Languages: Korean is the official language of the country although English is also commonly spoken.
Race & Ethnicity: Korea is relatively racially homogenous, but the many ethnic groups create an ethnically diverse country. South Koreans have strong national pride especially as it relates to the divided North/South peninsula which has existed as two separate countries for under 100 years.
Religion: South Korea is mostly areligious, but Christianity makes up for about a 30% of the population and about 25% following Buddhist philosophies. Religion is not seen as a sensitive or deeply personal conversation topic.
LGBTQIA+: There is decent protection under South Korean law for the LGBTQIA+ community. Culturally there is not much visibility for the community and while this is changing with time there is still progress to be made. There are not as strict constraints to concepts of masculinity or femininity as experienced in US or Western culture.
Disabilities Access: Korea is a mountainous country and the terrain of many cities is hilly. As a result, physical spaces are at varying levels of accessibility for those with mobility limitations. Healthcare is readily accessible though mental health services vary greatly.
Indigenous Communities: Largely agrarian Thai cultures have existed in Thailand since ancient times. Thailand is the only Southeast Asian country that has not been colonized by a European power so it maintains a strong cultural heritage.
Languages: The official language of Thailand is Thai, although about 10% of the population do speak other languages, including Khmer, Lao, Malay and Burmese. Throughout the regional communities there are another 70 or so living languages used.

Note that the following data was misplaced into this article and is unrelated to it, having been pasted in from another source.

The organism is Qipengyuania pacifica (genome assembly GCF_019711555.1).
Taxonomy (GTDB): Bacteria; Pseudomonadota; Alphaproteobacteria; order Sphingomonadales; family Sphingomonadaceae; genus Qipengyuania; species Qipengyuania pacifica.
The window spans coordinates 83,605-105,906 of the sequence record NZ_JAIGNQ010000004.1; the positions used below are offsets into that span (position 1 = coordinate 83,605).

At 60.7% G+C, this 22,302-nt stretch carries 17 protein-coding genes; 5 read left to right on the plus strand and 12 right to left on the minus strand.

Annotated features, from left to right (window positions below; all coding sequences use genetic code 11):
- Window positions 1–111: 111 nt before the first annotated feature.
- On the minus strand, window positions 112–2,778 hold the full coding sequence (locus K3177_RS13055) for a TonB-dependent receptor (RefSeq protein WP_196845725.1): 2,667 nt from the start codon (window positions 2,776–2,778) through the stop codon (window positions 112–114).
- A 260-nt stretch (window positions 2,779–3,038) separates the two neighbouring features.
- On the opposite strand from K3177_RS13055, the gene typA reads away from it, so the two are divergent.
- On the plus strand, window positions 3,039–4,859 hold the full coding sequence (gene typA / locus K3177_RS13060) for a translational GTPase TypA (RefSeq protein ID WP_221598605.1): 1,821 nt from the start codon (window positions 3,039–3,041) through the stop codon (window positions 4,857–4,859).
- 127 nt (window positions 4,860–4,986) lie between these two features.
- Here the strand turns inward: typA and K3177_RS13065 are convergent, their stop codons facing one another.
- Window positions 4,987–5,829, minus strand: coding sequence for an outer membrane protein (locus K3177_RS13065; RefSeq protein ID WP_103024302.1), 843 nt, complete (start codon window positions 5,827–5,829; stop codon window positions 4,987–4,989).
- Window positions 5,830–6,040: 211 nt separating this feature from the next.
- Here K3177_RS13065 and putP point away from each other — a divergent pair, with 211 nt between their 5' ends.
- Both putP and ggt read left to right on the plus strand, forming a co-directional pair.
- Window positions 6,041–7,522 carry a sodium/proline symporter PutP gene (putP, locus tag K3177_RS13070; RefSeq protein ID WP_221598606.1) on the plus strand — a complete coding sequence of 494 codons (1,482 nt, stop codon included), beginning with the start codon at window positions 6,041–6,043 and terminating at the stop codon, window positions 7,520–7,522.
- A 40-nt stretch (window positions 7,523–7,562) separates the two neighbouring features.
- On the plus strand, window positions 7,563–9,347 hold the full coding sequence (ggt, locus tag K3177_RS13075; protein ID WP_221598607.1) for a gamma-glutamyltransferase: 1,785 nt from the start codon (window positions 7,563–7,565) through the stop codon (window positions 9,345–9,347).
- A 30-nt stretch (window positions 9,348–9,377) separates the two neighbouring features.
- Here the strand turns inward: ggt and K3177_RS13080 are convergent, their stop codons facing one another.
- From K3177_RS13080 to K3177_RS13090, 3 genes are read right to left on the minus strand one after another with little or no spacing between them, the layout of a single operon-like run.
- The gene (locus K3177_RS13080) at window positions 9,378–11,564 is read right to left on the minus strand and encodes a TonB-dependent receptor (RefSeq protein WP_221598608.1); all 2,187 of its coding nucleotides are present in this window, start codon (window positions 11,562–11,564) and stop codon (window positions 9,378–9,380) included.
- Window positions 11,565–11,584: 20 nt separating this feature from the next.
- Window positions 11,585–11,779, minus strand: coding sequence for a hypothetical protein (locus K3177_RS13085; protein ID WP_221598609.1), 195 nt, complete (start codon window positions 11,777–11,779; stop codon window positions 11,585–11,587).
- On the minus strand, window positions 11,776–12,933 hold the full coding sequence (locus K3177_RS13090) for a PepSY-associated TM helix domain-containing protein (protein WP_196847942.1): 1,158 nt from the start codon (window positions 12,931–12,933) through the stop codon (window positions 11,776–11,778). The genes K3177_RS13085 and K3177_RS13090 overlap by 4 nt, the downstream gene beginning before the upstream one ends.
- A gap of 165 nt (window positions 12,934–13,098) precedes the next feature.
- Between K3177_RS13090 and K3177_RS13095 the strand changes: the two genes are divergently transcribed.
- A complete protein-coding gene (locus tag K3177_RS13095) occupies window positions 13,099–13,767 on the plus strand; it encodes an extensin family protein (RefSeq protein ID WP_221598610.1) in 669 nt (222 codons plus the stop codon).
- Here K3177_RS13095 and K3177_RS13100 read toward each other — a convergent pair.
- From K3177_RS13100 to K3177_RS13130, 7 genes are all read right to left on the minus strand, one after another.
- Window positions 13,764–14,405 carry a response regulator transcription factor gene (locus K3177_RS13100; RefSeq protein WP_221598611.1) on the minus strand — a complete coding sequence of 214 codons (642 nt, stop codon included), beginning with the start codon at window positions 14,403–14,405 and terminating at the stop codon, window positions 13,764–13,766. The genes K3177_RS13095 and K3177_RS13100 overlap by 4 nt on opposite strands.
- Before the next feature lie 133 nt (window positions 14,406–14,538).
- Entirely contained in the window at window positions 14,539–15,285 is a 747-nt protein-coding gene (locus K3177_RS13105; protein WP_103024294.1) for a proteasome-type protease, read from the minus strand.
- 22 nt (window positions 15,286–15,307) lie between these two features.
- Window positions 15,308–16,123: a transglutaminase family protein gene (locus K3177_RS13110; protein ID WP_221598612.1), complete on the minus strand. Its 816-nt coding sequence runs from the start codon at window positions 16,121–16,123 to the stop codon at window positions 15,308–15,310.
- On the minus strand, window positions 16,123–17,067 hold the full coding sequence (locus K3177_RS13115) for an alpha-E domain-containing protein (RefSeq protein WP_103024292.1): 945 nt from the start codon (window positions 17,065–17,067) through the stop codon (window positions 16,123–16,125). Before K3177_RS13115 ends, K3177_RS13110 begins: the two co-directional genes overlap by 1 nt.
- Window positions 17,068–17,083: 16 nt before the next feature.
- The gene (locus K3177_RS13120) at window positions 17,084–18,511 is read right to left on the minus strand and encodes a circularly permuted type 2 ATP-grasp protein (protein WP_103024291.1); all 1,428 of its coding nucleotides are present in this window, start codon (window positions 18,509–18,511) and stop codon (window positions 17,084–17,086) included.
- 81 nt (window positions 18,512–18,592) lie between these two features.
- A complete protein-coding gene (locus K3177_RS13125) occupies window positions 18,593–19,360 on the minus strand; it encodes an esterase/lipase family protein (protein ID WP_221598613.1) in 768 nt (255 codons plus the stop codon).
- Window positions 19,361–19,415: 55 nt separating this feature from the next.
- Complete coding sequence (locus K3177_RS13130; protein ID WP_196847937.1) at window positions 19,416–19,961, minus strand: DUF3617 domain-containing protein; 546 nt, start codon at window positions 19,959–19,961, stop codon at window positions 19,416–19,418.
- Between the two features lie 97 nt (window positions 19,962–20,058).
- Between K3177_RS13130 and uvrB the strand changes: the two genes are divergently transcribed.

Race & Ethnicity: Thailand is relatively racially homogenous and Thai people a strong sense of national freedom, loyalty and tradition.
Religion: Over ¾ of the country identifies as Buddhist. Buddhism is more commonly seen as a way of life for Thai people than a religion.
LGBTQIA+: Thailand has some LGBTQIA+ protections under the law though more legislation is needed. The trans community particularly has little protection under the law and there are active barriers to gender recognition and transition. Simultaneously, Thai culture has a more fluid and layered history and modern view of gender itself.
Disabilities Access: Physical spaces are not as accessible to those with mobility limitations. Thai city centers tend to be very dense while the rural communities lack modernized infrastructure. Similarly, mental health services are varied.
Indigenous Communities: Dozens of Vietnamese cultures have existed on the land since ancient times. Cultural impacts of Chinese and French colonization persist though there is still a strong national culture.
Languages: Vietnamese is the official and most spoken language. English, French and Mandarin are also common.
Race & Ethnicity: Vietnam is largely racially homogenous. The population is about 85% Vietnamese with the reminder of the population mostly from other South East Asian countries.
Religion: Vietnam is primarily and officially atheist. Most Vietnamese people identify as atheist or non-religious with less than 20% practicing Buddhism or Christianity.
LGBTQIA+: Vietnam has few protections under the law for the LGBTQIA+ community. Although not illegal, homosexuality is still considered taboo in much of Vietnamese culture.
Disabilities Access: Physical spaces may not be entirely accessible to those with mobility limitations. City centers tend to be very dense and while the rural communities lack modernized infrastructure. Similarly, mental health services may be different than those in the US.